When the K75S (for Sport) finally appeared in 1987, it was like the heavens had opened and the light shone down on the benighted souls in BMW’s R&D division. The S was far from perfect, but it was probably the best two-valve K model to appear. It looked good, and handled well. A little down on power, perhaps, considering what a Japanese four-cylinder 750 was banging out (like a 90-horse GSX-R750), but in the late ’80s BMW was still trying to ignore the horsepower issue. Gentlemen, they felt, did not need excessive amounts of power, and whatever BMW deemed sufficient should be considered sufficient.
The engine was left pretty much the same, but the S also stood for Styling and Suspension. A frame-mounted half-fairing made a world of difference in looks and improved the aerodynamics considerably, adding a good 10 mph to the top speed. Which was still less than that of a R100RS twin, which caused many an S owner to learn the subtleties of drafting when riding with friends. A belly pan also helped with the sporty look, and probably with the speed, as the front of the engine was pretty barn-doorish.
The fork was still 41mm in diameter, but travel was cut down by 2 inches, from the 7.3 inches on the C and T to 5.3 on the S, with stiffer spring and damping rates. As a cost-cutter BMW figured the fork only needed a damping rod on one side…and it worked just fine. No adjustability was built in. The single rear shock, which came off the C/T with slight modifications to stiffen the action, did have spring preload adjustment. Perhaps the ride was not as plush, but the sporting rider did not really care too much about that; he or she wanted a good solid feel in the corners.
Enhancing the sportiness, the rear wheel became a 17-incher with the bigger K100 130/90 tire, rather than the 120/90 of the C/T; every little bit counts when you are hunting for traction. With the new wheel the S also picked up a disc on the rear wheel, so it had three Brembo calipers with dual pistons. All these changes stretched the wheelbase half an inch, from the C/T’s 59.7 inches to the S’s 60.3.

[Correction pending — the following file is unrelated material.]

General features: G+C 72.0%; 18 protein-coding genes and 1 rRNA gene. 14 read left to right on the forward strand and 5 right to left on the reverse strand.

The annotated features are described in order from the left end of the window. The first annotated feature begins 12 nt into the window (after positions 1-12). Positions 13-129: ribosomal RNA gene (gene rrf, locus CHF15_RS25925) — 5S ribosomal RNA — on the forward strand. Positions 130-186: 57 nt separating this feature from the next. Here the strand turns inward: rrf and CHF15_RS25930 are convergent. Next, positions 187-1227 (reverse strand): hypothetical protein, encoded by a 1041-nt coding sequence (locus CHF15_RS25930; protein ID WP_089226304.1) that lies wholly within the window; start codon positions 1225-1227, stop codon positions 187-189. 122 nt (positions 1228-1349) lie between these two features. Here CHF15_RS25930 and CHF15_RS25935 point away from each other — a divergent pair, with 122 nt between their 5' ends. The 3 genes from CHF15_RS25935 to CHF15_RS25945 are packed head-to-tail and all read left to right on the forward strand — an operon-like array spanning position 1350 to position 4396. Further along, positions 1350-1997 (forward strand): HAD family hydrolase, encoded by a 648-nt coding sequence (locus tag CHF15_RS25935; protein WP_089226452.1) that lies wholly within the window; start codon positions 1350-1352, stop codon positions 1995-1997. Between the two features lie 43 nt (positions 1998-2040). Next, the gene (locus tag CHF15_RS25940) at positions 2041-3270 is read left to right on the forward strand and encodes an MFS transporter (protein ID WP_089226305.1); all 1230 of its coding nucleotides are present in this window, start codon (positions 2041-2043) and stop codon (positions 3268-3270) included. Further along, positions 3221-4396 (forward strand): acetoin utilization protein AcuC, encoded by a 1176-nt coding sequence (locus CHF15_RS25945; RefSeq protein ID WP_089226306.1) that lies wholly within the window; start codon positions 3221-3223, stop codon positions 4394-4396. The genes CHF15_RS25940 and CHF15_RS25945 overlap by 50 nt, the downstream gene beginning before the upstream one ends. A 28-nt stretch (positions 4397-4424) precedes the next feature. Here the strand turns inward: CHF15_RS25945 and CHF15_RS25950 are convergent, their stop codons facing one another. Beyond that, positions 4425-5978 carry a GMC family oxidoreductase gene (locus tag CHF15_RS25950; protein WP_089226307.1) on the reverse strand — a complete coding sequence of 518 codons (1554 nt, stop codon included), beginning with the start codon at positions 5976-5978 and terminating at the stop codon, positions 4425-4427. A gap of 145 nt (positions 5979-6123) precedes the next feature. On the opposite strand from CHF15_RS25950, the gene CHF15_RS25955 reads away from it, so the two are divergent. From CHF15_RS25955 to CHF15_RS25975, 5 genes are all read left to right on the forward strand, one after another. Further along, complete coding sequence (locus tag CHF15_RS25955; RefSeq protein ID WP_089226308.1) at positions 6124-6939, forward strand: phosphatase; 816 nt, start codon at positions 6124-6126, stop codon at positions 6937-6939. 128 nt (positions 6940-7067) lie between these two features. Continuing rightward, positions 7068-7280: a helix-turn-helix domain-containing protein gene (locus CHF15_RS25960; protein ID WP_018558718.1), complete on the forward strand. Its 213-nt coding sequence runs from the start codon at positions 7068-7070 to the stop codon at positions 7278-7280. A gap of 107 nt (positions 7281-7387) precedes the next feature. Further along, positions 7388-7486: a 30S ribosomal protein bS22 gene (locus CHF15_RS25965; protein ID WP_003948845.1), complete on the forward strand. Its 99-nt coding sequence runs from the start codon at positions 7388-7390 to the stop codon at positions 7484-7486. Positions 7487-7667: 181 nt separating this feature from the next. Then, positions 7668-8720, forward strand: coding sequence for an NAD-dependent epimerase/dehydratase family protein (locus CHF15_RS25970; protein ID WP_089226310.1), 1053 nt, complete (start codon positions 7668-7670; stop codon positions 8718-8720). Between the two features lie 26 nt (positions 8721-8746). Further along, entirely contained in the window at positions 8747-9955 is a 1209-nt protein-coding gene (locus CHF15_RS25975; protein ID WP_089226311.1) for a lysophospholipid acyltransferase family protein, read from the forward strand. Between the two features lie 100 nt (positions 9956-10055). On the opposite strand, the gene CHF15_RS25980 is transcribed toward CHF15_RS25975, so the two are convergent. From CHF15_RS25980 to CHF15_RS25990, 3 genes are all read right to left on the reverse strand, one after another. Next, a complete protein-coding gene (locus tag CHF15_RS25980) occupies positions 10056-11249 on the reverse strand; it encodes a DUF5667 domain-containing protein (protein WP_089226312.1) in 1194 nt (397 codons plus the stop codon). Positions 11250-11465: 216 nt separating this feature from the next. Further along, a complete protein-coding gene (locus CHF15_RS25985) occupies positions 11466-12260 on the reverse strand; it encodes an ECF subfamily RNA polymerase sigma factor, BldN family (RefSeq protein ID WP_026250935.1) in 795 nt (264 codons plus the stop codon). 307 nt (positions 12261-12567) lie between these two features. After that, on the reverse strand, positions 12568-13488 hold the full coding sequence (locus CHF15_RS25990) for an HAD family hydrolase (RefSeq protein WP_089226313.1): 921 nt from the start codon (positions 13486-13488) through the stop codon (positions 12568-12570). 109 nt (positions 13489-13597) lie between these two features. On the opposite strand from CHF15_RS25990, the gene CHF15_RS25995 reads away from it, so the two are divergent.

Riding the S was a charm, if you could get used to the very narrow bars, only 22 inches across, though they came with nice soft grips. The saddle was long and comfortable, but the seat height of 32 inches-plus kept the short of leg away—the bike in the photographs has a lower Corbin aftermarket seat. Even a 6-foot, 3-incher would find this very comfortable for long runs, 200 miles between fill-ups. And the stiffer suspension allowed for more spirited riding on the back roads, with less dive on the fork, less wobble under an accelerating rear wheel.
This was a nigh-on perfect sport-touring motorcycle, though it still had that ill-conceived small luggage rack with a 30-degree slope. Saddlebags were an option. Price was a little high at six grand, but you were getting a great ride as well as the blue-and-white roundel.
In 1995 the factory, for reasons never fully explained, decided to drop the triple while still spending wads of money on improving the four-cylinder version. Which, as we all should know, has metamorphosed into a transverse-mounted in-line four with oodles of horsepower—maybe BMW is planning to knock a cylinder off that one.